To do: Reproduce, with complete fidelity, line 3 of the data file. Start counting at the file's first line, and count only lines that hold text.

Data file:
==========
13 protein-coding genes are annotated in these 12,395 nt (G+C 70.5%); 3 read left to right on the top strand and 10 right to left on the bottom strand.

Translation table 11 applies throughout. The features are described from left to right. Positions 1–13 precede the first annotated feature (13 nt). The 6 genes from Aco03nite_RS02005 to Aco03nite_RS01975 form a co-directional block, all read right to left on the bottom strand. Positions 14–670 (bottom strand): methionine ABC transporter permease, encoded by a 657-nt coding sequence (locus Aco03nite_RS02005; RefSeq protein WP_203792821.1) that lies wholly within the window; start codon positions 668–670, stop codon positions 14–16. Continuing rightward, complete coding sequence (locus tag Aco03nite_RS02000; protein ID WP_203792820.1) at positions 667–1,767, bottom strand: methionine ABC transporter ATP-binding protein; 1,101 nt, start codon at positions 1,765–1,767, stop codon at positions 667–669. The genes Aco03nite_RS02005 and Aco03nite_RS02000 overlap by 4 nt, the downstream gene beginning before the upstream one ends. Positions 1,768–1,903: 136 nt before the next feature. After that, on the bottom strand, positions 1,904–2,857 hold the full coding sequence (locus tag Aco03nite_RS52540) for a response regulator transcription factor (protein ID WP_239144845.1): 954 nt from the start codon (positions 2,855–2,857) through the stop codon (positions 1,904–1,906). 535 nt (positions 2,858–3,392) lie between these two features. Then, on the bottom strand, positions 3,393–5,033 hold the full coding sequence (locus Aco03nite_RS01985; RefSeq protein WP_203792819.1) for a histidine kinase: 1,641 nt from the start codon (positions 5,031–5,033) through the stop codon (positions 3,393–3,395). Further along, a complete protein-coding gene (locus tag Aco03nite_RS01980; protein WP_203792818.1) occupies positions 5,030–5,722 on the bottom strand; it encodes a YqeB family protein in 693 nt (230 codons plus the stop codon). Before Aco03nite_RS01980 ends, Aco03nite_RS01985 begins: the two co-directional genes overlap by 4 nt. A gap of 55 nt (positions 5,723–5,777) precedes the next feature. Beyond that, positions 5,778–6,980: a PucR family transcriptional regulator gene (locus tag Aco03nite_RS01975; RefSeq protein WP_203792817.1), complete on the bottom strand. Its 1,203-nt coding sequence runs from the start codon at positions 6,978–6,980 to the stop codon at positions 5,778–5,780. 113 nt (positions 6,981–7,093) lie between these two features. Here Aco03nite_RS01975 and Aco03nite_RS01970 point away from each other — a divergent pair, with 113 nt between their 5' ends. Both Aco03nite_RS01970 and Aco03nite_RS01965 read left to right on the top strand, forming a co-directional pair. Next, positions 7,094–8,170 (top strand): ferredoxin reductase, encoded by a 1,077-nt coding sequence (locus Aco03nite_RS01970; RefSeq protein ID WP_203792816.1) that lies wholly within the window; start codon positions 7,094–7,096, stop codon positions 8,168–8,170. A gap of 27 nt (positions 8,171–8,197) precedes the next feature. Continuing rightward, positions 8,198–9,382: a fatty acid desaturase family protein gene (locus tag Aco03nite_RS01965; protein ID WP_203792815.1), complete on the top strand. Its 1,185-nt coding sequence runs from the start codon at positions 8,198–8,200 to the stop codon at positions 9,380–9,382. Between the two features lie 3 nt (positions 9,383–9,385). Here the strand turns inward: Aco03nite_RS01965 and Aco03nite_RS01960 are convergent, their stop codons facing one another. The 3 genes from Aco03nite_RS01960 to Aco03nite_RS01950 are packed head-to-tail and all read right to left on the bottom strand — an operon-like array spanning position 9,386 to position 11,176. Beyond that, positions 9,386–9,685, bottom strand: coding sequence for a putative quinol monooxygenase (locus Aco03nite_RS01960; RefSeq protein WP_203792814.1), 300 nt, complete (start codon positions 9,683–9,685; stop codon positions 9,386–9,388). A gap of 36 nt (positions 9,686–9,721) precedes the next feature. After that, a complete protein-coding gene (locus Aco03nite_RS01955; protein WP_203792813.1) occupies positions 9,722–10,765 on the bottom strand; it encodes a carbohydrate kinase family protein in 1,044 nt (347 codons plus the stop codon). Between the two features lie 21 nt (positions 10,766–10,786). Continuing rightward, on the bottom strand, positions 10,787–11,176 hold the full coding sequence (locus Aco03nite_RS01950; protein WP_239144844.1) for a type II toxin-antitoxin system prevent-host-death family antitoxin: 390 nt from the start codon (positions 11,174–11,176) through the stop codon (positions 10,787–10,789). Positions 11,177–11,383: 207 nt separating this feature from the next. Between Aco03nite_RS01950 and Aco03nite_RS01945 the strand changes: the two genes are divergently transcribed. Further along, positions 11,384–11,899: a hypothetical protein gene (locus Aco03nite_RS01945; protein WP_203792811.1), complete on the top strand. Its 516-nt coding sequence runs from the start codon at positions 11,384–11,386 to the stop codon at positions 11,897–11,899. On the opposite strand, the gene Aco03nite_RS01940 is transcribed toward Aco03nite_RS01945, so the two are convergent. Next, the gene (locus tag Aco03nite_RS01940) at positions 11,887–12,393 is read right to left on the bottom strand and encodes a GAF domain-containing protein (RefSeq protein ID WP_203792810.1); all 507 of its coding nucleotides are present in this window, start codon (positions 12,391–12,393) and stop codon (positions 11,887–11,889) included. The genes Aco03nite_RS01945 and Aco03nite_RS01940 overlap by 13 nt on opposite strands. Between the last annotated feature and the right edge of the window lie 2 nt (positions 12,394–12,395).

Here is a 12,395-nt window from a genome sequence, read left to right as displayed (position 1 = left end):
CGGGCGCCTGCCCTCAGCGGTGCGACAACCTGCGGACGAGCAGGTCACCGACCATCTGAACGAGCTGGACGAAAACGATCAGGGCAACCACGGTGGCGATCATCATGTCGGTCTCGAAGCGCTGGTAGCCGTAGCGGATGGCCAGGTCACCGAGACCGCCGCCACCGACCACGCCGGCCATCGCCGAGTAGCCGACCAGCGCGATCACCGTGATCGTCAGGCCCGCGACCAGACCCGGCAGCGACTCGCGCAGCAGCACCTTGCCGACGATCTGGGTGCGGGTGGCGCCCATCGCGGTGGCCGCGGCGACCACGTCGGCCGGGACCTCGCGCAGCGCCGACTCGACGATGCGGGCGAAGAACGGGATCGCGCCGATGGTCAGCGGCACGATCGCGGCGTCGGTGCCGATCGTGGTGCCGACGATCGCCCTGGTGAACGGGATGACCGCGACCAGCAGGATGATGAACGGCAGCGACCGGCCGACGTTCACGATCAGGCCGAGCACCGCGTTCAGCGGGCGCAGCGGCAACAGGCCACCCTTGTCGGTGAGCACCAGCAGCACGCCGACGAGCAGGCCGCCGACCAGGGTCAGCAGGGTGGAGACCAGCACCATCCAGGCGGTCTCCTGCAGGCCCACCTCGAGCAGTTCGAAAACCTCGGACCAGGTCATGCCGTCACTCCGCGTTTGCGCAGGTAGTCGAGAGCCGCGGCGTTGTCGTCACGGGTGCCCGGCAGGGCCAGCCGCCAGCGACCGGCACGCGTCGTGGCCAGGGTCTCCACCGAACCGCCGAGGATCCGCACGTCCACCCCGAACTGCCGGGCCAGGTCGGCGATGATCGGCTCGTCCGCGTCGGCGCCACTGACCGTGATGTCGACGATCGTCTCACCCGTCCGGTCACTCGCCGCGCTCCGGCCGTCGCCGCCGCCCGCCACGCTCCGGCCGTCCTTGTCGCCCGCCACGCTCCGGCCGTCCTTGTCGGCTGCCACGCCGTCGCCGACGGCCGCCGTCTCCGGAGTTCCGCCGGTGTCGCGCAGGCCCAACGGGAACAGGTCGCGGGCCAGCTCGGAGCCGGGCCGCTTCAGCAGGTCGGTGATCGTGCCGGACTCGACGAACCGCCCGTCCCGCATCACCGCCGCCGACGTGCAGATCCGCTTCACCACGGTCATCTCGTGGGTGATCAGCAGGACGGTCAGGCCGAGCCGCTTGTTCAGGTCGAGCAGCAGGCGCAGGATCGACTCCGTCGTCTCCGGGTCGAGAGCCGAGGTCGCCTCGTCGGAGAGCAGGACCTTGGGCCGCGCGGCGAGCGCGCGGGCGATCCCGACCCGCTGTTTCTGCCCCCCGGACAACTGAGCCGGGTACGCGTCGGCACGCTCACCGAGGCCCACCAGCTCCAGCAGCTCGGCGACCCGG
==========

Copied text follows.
Here is a 12,395-nt window from a genome sequence, read left to right as displayed (position 1 = left end):